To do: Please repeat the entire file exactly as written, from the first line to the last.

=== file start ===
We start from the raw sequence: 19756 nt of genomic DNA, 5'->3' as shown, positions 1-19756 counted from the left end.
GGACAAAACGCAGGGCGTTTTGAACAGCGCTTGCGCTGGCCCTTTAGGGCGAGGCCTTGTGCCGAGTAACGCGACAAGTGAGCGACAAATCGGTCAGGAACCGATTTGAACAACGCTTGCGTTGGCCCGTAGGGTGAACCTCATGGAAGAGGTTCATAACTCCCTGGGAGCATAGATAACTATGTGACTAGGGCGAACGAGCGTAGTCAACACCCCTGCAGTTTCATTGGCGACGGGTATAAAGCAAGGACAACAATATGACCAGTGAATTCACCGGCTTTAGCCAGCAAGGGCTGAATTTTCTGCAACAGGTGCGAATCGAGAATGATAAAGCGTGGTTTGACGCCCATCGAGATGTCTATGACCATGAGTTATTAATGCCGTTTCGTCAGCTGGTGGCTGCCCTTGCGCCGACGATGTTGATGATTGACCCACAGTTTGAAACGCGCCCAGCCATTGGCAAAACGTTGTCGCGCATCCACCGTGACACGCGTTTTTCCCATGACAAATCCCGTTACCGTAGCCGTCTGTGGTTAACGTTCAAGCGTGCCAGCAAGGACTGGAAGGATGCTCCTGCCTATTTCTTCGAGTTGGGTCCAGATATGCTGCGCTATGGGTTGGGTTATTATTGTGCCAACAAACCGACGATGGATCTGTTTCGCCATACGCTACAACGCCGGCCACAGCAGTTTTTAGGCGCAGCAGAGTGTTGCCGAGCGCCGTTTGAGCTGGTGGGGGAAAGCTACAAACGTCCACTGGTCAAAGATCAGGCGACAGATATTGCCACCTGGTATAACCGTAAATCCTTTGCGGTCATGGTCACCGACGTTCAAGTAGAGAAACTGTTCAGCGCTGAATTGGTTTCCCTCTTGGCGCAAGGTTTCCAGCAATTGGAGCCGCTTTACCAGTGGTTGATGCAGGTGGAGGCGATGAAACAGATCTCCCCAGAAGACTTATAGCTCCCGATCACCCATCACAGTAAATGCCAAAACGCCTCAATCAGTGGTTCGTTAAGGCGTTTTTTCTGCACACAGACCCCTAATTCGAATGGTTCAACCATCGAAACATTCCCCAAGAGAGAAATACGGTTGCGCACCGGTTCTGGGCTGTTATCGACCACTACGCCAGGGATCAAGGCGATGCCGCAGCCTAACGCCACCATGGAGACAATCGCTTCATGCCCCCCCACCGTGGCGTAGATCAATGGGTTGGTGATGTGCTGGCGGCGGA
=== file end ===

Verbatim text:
We start from the raw sequence: 19756 nt of genomic DNA, 5'->3' as shown, positions 1-19756 counted from the left end.
GGACAAAACGCAGGGCGTTTTGAACAGCGCTTGCGCTGGCCCTTTAGGGCGAGGCCTTGTGCCGAGTAACGCGACAAGTGAGCGACAAATCGGTCAGGAACCGATTTGAACAACGCTTGCGTTGGCCCGTAGGGTGAACCTCATGGAAGAGGTTCATAACTCCCTGGGAGCATAGATAACTATGTGACTAGGGCGAACGAGCGTAGTCAACACCCCTGCAGTTTCATTGGCGACGGGTATAAAGCAAGGACAACAATATGACCAGTGAATTCACCGGCTTTAGCCAGCAAGGGCTGAATTTTCTGCAACAGGTGCGAATCGAGAATGATAAAGCGTGGTTTGACGCCCATCGAGATGTCTATGACCATGAGTTATTAATGCCGTTTCGTCAGCTGGTGGCTGCCCTTGCGCCGACGATGTTGATGATTGACCCACAGTTTGAAACGCGCCCAGCCATTGGCAAAACGTTGTCGCGCATCCACCGTGACACGCGTTTTTCCCATGACAAATCCCGTTACCGTAGCCGTCTGTGGTTAACGTTCAAGCGTGCCAGCAAGGACTGGAAGGATGCTCCTGCCTATTTCTTCGAGTTGGGTCCAGATATGCTGCGCTATGGGTTGGGTTATTATTGTGCCAACAAACCGACGATGGATCTGTTTCGCCATACGCTACAACGCCGGCCACAGCAGTTTTTAGGCGCAGCAGAGTGTTGCCGAGCGCCGTTTGAGCTGGTGGGGGAAAGCTACAAACGTCCACTGGTCAAAGATCAGGCGACAGATATTGCCACCTGGTATAACCGTAAATCCTTTGCGGTCATGGTCACCGACGTTCAAGTAGAGAAACTGTTCAGCGCTGAATTGGTTTCCCTCTTGGCGCAAGGTTTCCAGCAATTGGAGCCGCTTTACCAGTGGTTGATGCAGGTGGAGGCGATGAAACAGATCTCCCCAGAAGACTTATAGCTCCCGATCACCCATCACAGTAAATGCCAAAACGCCTCAATCAGTGGTTCGTTAAGGCGTTTTTTCTGCACACAGACCCCTAATTCGAATGGTTCAACCATCGAAACATTCCCCAAGAGAGAAATACGGTTGCGCACCGGTTCTGGGCTGTTATCGACCACTACGCCAGGGATCAAGGCGATGCCGCAGCCTAACGCCACCATGGAGACAATCGCTTCATGCCCCCCCACCGTGGCGTAGATCAATGGGTTGGTGATGTGCTGGCGGCGGA